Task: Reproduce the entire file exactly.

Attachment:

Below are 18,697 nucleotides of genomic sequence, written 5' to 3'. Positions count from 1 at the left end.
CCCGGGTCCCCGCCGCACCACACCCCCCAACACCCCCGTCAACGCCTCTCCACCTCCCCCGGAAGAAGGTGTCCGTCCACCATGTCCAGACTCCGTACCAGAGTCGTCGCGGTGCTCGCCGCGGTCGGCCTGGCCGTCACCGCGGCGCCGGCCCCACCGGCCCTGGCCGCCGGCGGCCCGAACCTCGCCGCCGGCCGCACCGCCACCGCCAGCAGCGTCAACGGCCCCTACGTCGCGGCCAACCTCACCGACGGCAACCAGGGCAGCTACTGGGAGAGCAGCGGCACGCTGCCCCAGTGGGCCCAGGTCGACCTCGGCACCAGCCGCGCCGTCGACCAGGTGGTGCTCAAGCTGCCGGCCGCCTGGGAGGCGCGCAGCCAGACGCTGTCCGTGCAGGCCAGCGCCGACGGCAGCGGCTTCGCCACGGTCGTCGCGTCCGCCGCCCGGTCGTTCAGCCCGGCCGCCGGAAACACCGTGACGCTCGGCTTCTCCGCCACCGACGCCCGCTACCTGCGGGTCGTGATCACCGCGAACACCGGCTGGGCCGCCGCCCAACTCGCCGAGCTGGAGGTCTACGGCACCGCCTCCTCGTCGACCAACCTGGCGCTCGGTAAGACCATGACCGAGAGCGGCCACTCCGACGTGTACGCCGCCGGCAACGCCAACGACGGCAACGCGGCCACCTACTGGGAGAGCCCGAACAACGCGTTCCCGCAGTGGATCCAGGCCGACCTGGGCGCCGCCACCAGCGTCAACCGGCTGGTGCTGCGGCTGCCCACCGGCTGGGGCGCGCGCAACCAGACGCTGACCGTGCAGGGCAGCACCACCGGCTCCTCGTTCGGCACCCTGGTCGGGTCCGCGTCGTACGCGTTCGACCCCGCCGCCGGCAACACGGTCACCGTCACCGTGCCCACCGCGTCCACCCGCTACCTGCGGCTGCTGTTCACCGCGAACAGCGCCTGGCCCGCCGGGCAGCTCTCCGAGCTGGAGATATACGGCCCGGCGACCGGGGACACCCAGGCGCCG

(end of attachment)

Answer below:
Below are 18,697 nucleotides of genomic sequence, written 5' to 3'. Positions count from 1 at the left end.
CCCGGGTCCCCGCCGCACCACACCCCCCAACACCCCCGTCAACGCCTCTCCACCTCCCCCGGAAGAAGGTGTCCGTCCACCATGTCCAGACTCCGTACCAGAGTCGTCGCGGTGCTCGCCGCGGTCGGCCTGGCCGTCACCGCGGCGCCGGCCCCACCGGCCCTGGCCGCCGGCGGCCCGAACCTCGCCGCCGGCCGCACCGCCACCGCCAGCAGCGTCAACGGCCCCTACGTCGCGGCCAACCTCACCGACGGCAACCAGGGCAGCTACTGGGAGAGCAGCGGCACGCTGCCCCAGTGGGCCCAGGTCGACCTCGGCACCAGCCGCGCCGTCGACCAGGTGGTGCTCAAGCTGCCGGCCGCCTGGGAGGCGCGCAGCCAGACGCTGTCCGTGCAGGCCAGCGCCGACGGCAGCGGCTTCGCCACGGTCGTCGCGTCCGCCGCCCGGTCGTTCAGCCCGGCCGCCGGAAACACCGTGACGCTCGGCTTCTCCGCCACCGACGCCCGCTACCTGCGGGTCGTGATCACCGCGAACACCGGCTGGGCCGCCGCCCAACTCGCCGAGCTGGAGGTCTACGGCACCGCCTCCTCGTCGACCAACCTGGCGCTCGGTAAGACCATGACCGAGAGCGGCCACTCCGACGTGTACGCCGCCGGCAACGCCAACGACGGCAACGCGGCCACCTACTGGGAGAGCCCGAACAACGCGTTCCCGCAGTGGATCCAGGCCGACCTGGGCGCCGCCACCAGCGTCAACCGGCTGGTGCTGCGGCTGCCCACCGGCTGGGGCGCGCGCAACCAGACGCTGACCGTGCAGGGCAGCACCACCGGCTCCTCGTTCGGCACCCTGGTCGGGTCCGCGTCGTACGCGTTCGACCCCGCCGCCGGCAACACGGTCACCGTCACCGTGCCCACCGCGTCCACCCGCTACCTGCGGCTGCTGTTCACCGCGAACAGCGCCTGGCCCGCCGGGCAGCTCTCCGAGCTGGAGATATACGGCCCGGCGACCGGGGACACCCAGGCGCCG